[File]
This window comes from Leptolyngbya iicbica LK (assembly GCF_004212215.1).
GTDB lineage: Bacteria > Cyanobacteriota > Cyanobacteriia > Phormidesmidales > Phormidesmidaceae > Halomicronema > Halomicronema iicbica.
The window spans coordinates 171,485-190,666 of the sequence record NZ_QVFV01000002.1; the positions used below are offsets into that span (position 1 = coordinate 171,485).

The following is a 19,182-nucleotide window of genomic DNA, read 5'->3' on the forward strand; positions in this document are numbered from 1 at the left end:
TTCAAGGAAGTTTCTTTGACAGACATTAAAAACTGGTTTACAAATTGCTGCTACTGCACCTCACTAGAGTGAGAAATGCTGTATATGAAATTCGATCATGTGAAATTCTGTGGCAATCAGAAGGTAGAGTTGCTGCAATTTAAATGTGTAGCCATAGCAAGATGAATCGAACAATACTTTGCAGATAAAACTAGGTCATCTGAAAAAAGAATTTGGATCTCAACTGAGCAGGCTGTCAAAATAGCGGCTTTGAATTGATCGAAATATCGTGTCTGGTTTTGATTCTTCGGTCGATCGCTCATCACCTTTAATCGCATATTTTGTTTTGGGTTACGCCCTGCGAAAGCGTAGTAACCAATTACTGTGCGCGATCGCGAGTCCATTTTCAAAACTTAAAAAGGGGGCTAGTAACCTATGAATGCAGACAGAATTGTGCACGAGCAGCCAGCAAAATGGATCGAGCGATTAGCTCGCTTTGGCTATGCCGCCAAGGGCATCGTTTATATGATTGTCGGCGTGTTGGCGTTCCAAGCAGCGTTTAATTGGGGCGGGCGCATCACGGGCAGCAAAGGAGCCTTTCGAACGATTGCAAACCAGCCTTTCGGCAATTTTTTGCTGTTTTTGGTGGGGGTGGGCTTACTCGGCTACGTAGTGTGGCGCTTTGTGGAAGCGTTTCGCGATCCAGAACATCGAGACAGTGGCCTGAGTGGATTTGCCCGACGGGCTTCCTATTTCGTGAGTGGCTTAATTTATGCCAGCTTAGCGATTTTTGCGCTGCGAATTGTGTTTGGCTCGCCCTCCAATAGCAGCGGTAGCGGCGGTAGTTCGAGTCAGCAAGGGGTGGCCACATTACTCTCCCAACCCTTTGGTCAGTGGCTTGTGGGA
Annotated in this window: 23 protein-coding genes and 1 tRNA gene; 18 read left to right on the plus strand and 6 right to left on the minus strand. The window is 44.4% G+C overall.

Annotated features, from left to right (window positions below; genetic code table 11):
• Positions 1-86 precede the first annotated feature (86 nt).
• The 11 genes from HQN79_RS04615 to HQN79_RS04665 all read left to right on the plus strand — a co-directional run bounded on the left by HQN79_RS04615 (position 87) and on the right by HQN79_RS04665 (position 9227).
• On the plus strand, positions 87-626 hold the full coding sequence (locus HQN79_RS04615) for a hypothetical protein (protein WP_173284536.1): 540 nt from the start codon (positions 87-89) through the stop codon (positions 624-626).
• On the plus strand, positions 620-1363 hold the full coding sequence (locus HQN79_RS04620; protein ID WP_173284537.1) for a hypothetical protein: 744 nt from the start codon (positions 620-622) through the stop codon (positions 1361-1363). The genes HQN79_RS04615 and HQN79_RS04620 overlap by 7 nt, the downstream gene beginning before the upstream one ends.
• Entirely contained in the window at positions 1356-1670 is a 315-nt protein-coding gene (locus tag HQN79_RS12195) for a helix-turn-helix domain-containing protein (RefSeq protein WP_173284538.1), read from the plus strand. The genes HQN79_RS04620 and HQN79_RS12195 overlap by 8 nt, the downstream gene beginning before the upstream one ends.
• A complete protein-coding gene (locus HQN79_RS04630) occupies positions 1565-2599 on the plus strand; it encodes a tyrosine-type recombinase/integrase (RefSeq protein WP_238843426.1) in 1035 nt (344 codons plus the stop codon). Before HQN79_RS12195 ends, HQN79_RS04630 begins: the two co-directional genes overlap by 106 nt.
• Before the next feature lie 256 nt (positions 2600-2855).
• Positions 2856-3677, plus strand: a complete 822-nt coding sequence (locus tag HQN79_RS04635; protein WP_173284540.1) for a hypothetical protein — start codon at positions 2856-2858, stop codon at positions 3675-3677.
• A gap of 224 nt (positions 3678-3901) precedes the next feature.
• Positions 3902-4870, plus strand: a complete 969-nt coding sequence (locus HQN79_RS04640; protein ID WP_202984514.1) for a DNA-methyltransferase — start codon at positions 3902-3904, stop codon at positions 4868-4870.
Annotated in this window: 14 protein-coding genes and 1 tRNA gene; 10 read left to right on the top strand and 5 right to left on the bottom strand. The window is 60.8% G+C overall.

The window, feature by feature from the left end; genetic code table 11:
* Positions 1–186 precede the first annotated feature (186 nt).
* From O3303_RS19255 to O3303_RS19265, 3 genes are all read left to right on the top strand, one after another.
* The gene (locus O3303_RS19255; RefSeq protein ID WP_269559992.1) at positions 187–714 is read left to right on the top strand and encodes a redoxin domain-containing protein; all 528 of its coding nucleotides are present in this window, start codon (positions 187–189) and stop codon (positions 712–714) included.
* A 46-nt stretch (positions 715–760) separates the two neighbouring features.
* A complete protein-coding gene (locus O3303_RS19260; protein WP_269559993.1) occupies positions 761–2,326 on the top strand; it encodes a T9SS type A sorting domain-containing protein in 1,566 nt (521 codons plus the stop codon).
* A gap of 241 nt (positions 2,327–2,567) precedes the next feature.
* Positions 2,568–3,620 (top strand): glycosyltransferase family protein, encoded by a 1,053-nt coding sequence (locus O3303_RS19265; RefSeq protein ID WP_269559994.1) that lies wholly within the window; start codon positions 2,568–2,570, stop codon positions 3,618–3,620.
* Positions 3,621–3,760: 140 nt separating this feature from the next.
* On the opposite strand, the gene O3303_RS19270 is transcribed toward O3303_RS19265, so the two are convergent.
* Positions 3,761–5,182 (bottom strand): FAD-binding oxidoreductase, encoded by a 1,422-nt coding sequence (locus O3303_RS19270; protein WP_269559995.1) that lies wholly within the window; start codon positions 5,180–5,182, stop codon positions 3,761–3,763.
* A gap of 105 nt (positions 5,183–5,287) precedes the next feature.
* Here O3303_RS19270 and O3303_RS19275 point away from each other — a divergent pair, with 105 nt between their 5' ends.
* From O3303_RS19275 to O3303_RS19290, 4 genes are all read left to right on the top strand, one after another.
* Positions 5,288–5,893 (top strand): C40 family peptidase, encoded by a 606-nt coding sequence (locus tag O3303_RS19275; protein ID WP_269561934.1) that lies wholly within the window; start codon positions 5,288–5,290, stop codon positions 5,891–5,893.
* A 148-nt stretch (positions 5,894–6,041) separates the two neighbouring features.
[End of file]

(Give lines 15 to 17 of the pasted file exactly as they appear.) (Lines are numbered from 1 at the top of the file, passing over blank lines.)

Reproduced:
• Positions 2856-3677, plus strand: a complete 822-nt coding sequence (locus tag HQN79_RS04635; protein WP_173284540.1) for a hypothetical protein — start codon at positions 2856-2858, stop codon at positions 3675-3677.
• A gap of 224 nt (positions 3678-3901) precedes the next feature.
• Positions 3902-4870, plus strand: a complete 969-nt coding sequence (locus HQN79_RS04640; protein ID WP_202984514.1) for a DNA-methyltransferase — start codon at positions 3902-3904, stop codon at positions 4868-4870.